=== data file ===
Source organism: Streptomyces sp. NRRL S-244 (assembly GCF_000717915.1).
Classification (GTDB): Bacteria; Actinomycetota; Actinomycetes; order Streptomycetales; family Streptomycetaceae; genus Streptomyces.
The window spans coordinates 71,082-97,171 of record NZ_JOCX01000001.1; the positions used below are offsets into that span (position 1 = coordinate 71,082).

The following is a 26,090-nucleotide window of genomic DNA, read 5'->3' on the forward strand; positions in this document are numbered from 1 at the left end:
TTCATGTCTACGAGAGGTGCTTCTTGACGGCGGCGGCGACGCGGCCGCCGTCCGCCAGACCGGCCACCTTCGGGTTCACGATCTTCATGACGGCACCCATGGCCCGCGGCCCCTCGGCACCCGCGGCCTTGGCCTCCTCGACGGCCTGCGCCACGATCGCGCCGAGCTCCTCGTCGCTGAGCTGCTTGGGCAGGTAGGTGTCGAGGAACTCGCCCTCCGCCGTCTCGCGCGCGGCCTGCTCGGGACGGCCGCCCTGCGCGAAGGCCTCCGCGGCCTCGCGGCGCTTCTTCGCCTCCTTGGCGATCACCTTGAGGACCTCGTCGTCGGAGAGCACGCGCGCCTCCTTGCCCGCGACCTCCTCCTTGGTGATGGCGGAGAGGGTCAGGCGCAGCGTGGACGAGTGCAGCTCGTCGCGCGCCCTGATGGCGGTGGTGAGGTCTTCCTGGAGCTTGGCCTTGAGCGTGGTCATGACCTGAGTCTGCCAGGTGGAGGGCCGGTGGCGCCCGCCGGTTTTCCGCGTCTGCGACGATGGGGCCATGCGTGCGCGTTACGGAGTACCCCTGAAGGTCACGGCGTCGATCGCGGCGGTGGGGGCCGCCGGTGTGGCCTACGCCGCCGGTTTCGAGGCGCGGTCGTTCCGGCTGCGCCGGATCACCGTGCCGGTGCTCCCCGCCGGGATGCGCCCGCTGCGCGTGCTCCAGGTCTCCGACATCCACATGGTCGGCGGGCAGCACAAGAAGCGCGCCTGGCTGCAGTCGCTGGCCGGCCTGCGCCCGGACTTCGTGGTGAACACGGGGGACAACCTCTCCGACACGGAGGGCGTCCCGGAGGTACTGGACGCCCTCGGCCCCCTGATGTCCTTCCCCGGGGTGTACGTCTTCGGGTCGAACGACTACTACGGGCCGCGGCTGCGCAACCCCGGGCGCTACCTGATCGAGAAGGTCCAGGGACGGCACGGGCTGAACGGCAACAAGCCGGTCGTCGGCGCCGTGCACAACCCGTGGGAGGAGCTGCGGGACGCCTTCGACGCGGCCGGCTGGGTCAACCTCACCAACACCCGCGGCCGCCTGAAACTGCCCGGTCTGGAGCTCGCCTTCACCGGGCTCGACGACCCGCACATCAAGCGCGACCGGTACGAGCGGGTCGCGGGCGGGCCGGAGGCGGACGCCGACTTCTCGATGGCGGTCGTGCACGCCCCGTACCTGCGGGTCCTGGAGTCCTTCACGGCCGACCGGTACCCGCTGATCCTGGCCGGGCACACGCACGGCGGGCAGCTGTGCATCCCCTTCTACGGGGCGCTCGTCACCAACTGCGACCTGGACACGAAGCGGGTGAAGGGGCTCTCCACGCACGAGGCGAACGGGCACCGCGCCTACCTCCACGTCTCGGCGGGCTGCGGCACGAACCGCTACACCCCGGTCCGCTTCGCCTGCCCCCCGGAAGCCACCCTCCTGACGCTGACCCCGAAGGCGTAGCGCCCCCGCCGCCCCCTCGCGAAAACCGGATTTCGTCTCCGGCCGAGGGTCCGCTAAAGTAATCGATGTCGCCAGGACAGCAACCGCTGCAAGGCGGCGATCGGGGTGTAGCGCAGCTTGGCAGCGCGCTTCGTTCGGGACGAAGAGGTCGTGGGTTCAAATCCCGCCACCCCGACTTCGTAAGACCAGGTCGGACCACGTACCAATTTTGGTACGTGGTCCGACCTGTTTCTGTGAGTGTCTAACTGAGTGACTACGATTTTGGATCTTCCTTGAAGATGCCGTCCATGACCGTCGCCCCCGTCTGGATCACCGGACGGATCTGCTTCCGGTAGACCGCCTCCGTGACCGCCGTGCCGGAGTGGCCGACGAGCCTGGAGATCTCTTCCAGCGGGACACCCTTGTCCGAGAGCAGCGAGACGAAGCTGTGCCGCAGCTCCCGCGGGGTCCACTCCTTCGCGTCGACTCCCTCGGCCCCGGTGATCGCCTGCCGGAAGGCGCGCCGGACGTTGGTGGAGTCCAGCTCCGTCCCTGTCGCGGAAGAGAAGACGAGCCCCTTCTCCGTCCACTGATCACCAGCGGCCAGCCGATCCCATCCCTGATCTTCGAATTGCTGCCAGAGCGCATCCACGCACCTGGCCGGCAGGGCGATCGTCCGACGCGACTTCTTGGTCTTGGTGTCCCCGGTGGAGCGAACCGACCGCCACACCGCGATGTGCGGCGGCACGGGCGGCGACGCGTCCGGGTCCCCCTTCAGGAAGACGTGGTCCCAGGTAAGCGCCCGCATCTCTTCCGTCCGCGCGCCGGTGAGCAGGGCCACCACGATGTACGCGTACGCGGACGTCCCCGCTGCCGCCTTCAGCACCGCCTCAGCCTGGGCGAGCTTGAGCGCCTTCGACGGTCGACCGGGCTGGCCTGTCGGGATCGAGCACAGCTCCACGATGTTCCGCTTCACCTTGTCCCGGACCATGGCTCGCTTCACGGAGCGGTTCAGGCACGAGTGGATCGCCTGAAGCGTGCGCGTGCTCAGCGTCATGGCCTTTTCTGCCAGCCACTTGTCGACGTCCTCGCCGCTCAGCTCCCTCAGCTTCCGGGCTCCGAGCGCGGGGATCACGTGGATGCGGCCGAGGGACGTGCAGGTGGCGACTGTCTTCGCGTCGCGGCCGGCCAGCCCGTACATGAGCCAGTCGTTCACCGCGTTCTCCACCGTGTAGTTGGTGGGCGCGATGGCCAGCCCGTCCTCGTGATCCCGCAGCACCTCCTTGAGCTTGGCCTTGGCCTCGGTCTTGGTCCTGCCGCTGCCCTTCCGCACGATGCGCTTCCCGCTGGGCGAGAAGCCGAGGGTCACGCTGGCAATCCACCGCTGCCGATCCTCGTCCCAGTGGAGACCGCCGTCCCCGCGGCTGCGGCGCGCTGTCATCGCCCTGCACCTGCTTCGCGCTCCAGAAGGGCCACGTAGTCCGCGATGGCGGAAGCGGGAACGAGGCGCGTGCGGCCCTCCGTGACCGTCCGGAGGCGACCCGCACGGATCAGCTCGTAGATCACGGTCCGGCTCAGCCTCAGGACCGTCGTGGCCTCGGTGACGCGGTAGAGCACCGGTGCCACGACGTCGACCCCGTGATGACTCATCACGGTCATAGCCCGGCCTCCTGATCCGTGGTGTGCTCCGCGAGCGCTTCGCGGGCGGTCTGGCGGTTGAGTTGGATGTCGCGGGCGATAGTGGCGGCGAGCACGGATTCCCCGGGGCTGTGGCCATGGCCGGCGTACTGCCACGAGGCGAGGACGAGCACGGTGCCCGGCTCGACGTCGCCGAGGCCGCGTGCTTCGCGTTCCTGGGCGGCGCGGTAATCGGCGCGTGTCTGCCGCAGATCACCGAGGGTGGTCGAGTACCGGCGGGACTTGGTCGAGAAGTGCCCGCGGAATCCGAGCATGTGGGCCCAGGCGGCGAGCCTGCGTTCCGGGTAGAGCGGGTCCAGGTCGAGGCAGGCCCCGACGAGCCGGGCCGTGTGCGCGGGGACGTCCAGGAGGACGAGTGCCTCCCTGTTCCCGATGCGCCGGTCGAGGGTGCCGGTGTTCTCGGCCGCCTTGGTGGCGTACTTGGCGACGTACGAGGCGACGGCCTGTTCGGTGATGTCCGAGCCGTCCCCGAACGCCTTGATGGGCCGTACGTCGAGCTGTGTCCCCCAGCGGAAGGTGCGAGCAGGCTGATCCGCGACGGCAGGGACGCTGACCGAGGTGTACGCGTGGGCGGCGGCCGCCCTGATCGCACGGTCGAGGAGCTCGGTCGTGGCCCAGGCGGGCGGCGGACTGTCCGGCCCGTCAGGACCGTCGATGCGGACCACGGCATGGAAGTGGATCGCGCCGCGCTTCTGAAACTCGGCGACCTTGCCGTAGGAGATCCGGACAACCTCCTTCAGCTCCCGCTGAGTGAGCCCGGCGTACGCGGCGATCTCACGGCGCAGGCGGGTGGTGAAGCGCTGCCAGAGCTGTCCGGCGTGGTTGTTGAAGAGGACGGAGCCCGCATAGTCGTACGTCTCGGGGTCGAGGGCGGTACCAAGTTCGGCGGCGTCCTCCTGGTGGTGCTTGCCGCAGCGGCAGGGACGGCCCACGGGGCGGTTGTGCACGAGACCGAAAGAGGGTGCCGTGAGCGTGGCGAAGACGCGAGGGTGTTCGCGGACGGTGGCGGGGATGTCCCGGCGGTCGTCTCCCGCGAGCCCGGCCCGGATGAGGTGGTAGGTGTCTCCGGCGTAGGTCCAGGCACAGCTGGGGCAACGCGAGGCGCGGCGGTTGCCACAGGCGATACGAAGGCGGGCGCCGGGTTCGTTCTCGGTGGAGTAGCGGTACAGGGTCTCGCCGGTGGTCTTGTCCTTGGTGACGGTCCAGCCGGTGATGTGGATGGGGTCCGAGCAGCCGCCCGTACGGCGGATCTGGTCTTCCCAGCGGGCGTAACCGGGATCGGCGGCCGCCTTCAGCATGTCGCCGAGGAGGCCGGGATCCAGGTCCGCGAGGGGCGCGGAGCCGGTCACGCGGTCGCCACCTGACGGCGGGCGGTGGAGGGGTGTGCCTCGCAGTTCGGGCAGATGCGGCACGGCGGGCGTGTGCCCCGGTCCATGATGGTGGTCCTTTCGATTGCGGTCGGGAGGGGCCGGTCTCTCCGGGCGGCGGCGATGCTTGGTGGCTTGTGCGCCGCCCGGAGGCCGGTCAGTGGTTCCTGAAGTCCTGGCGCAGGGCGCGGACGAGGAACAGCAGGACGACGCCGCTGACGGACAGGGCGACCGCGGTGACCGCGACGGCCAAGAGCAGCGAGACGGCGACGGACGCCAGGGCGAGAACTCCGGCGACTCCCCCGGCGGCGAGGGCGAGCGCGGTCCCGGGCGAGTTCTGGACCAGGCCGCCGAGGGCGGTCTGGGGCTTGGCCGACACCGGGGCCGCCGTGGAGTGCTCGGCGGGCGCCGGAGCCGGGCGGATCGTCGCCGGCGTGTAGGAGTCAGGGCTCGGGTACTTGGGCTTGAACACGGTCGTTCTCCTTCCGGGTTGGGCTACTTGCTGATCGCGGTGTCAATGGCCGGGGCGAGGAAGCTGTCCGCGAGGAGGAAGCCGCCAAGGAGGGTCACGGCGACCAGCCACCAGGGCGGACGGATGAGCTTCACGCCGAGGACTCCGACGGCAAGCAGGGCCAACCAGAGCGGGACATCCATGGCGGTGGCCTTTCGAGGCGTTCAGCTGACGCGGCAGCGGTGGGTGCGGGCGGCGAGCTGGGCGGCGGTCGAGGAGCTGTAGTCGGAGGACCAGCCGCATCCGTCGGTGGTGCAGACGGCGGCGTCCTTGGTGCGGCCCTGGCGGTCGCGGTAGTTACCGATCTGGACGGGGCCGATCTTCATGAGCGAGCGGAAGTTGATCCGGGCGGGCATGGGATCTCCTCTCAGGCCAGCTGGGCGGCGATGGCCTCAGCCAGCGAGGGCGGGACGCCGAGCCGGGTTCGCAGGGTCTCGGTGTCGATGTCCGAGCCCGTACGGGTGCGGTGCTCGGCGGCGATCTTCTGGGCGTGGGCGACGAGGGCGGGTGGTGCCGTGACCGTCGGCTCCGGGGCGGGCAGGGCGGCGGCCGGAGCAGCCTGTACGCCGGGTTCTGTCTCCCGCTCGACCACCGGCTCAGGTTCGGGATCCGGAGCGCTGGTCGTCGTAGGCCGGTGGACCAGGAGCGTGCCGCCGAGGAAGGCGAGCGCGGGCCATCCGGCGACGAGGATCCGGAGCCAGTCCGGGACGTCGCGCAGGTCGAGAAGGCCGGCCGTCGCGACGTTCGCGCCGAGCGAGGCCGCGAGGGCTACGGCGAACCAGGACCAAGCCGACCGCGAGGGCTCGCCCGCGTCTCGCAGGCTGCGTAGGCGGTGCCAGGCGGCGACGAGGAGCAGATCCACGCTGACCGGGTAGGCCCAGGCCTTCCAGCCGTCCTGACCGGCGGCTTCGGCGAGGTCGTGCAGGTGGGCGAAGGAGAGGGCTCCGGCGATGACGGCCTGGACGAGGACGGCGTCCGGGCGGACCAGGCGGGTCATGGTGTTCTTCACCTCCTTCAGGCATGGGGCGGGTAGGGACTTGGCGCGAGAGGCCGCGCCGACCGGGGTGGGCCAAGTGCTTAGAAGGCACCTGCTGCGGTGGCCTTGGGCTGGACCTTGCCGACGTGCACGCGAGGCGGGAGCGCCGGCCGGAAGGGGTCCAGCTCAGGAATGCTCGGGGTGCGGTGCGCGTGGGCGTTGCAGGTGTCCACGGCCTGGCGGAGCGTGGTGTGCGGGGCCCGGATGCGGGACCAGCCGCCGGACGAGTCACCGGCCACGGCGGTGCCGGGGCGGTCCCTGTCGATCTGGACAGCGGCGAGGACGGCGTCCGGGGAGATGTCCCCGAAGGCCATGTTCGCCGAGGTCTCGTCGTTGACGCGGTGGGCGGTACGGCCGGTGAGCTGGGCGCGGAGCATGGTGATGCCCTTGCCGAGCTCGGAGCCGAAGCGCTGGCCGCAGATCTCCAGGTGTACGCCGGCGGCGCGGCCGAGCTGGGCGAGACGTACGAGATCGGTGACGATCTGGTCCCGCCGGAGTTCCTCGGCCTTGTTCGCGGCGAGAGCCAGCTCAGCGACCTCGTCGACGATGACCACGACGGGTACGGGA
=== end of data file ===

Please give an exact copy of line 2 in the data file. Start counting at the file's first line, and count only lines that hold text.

Classification (GTDB): Bacteria; Actinomycetota; Actinomycetes; order Streptomycetales; family Streptomycetaceae; genus Streptomyces.